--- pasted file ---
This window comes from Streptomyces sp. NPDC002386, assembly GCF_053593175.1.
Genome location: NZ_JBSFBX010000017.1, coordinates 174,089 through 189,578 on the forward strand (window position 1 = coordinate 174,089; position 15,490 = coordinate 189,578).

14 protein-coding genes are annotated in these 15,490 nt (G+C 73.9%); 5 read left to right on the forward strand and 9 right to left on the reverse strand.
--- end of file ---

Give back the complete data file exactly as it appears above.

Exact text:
This window comes from Streptomyces sp. NPDC002386, assembly GCF_053593175.1.
Genome location: NZ_JBSFBX010000017.1, coordinates 174,089 through 189,578 on the forward strand (window position 1 = coordinate 174,089; position 15,490 = coordinate 189,578).

14 protein-coding genes are annotated in these 15,490 nt (G+C 73.9%); 5 read left to right on the forward strand and 9 right to left on the reverse strand.